In 2016, amidst controversy and nation-wide tension, Donald Trump was elected president. Leading up to and following the election, there was a spike in hate crimes; the attackers (school children through adults, including elected officials) often invoked the words and name of Trump. Steve Bannon, a self-admitted white supremacist, utilized his firm Cambridge Analytica, to harvest and target racially and culturally biased postings and announcements through social media.

Along with numerous social media postings and rally speeches filled with derogatory and dehumanizing language, as well as active calls for violence, the Trump administration eliminated the law enforcement reform policies of the Obama administration and began to equip police forces around the country with military weapons and vehicles. Along with bolstering the tactical capabilities of law enforcement, the administration, with the help of Mitch McConnell, began filling and continues to fill as many court seats as possible with conservative judges who have lifetime appointments.

Trump has also made it a point to celebrate and honor celebrities and media icons, including Rush Limbaugh and Ted Nugent who have regularly and routinely insulted and degraded ethnic minorities.

During Trump’s administration so far, there have been numerous incidents of violence at rallies and protests involving Neo-Nazis and White Supremacists. In certain instances, including Charlottesville, VA, the confrontations have been symbolically racist (torches and nooses) as well deadly.

Many of the extremists have been recruited, organized, and motivated by online hate groups on forums such as Reddit and 4chan. In these forums, a wide variety of cartoons, memes, symbols (the OK hand sign used to symbolize “it’s okay to be White” and “White Power” has been showing up in photos with law enforcement and members of the military), slogans, and phrases (including MAGA) are used to thinly veil and sometimes outright promote white supremacy. In most cases, the intent begins with something that can be explained as innocuous or innocent (drinking milk) but is symbolically tied to an underlying message (lactose tolerance is a sign of superior genetics among Eurocentric people). It is a self-feeding cycle of “triggering” and gloating.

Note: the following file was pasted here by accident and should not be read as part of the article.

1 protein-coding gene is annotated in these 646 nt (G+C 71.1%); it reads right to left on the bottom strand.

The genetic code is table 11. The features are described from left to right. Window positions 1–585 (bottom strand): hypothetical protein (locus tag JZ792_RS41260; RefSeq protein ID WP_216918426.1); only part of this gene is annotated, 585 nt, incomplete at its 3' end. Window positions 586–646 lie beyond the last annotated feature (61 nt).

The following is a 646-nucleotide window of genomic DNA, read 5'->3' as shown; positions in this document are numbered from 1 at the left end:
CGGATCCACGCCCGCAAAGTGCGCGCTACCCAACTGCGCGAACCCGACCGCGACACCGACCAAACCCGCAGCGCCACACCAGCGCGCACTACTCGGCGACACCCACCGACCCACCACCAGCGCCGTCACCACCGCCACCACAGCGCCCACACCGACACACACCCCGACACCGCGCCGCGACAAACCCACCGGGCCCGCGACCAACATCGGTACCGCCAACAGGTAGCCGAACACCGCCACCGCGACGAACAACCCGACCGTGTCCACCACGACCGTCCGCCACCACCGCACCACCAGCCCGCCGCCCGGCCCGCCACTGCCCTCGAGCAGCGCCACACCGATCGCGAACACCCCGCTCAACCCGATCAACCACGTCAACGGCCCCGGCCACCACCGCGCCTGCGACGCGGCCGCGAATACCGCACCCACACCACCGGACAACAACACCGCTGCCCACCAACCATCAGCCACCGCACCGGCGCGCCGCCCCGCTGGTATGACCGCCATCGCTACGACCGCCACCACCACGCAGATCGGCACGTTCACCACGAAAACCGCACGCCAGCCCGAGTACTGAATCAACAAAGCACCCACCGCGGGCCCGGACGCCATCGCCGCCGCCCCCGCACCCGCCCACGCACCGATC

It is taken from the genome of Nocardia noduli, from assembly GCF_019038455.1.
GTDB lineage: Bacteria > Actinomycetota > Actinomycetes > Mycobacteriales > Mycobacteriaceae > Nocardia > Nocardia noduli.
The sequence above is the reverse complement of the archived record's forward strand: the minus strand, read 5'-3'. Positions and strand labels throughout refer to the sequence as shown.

A major part of the Trump administration’s appeal and message to law enforcement has been seen as giving them the green light to inflict violent measures upon communities. In one specific incident, Bob Kroll shared the stage with Donald Trump to celebrate the arming and empowering of law enforcement to attack communities under the guise of “Law and Order”. Bob Kroll has known associations with white supremacy groups and a history of racist behavior while serving on the police force. He has also received demands to resign after falsely accusing George Floyd of having a “violent criminal background.” This has been a common tactic used to justify the murders of Black and Brown community members.

On May 25th, 2020, Officer Derek Chauvin murdered George Floyd by kneeling on his neck for 8 minutes and 46 seconds. During those 8 minutes and 46 seconds, Floyd was recorded saying “I can’t breathe, everything hurts, please” as well as crying out for his already deceased mother.

The protests that followed have included street marches and a combination of protestors and outside agitators (often not residents of the city.). Some have used the protests to break windows, steal merchandise, attack law enforcement, who have themselves acted, and reacted, with lethal and brutal violence.

Donald Trump has repeatedly posted to social media to characterize people as “thugs” who deserve “vicious dogs” and “ominous weapons” to be used in “totally dominating” the streets of the cities in which protests and riots are happening.